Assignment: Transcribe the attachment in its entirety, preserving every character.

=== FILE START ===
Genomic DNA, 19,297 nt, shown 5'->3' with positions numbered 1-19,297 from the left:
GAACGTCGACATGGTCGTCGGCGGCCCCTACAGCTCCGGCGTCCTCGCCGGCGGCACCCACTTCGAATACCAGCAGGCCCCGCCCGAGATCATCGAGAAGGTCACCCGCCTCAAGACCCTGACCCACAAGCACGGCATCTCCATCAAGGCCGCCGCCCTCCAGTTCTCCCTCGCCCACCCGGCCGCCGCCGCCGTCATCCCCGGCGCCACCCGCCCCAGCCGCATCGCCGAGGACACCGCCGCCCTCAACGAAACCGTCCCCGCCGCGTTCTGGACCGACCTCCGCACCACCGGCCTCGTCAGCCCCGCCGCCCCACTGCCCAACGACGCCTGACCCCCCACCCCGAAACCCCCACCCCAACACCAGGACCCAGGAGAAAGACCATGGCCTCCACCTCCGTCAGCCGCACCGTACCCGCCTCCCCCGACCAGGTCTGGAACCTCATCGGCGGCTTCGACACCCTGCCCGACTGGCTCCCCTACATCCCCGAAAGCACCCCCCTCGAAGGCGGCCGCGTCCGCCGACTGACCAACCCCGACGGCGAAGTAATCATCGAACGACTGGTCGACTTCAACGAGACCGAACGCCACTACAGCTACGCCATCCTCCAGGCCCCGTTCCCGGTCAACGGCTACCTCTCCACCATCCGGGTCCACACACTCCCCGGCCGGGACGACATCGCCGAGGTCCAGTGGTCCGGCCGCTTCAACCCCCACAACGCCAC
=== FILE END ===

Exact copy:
Genomic DNA, 19,297 nt, shown 5'->3' with positions numbered 1-19,297 from the left:
GAACGTCGACATGGTCGTCGGCGGCCCCTACAGCTCCGGCGTCCTCGCCGGCGGCACCCACTTCGAATACCAGCAGGCCCCGCCCGAGATCATCGAGAAGGTCACCCGCCTCAAGACCCTGACCCACAAGCACGGCATCTCCATCAAGGCCGCCGCCCTCCAGTTCTCCCTCGCCCACCCGGCCGCCGCCGCCGTCATCCCCGGCGCCACCCGCCCCAGCCGCATCGCCGAGGACACCGCCGCCCTCAACGAAACCGTCCCCGCCGCGTTCTGGACCGACCTCCGCACCACCGGCCTCGTCAGCCCCGCCGCCCCACTGCCCAACGACGCCTGACCCCCCACCCCGAAACCCCCACCCCAACACCAGGACCCAGGAGAAAGACCATGGCCTCCACCTCCGTCAGCCGCACCGTACCCGCCTCCCCCGACCAGGTCTGGAACCTCATCGGCGGCTTCGACACCCTGCCCGACTGGCTCCCCTACATCCCCGAAAGCACCCCCCTCGAAGGCGGCCGCGTCCGCCGACTGACCAACCCCGACGGCGAAGTAATCATCGAACGACTGGTCGACTTCAACGAGACCGAACGCCACTACAGCTACGCCATCCTCCAGGCCCCGTTCCCGGTCAACGGCTACCTCTCCACCATCCGGGTCCACACACTCCCCGGCCGGGACGACATCGCCGAGGTCCAGTGGTCCGGCCGCTTCAACCCCCACAACGCCAC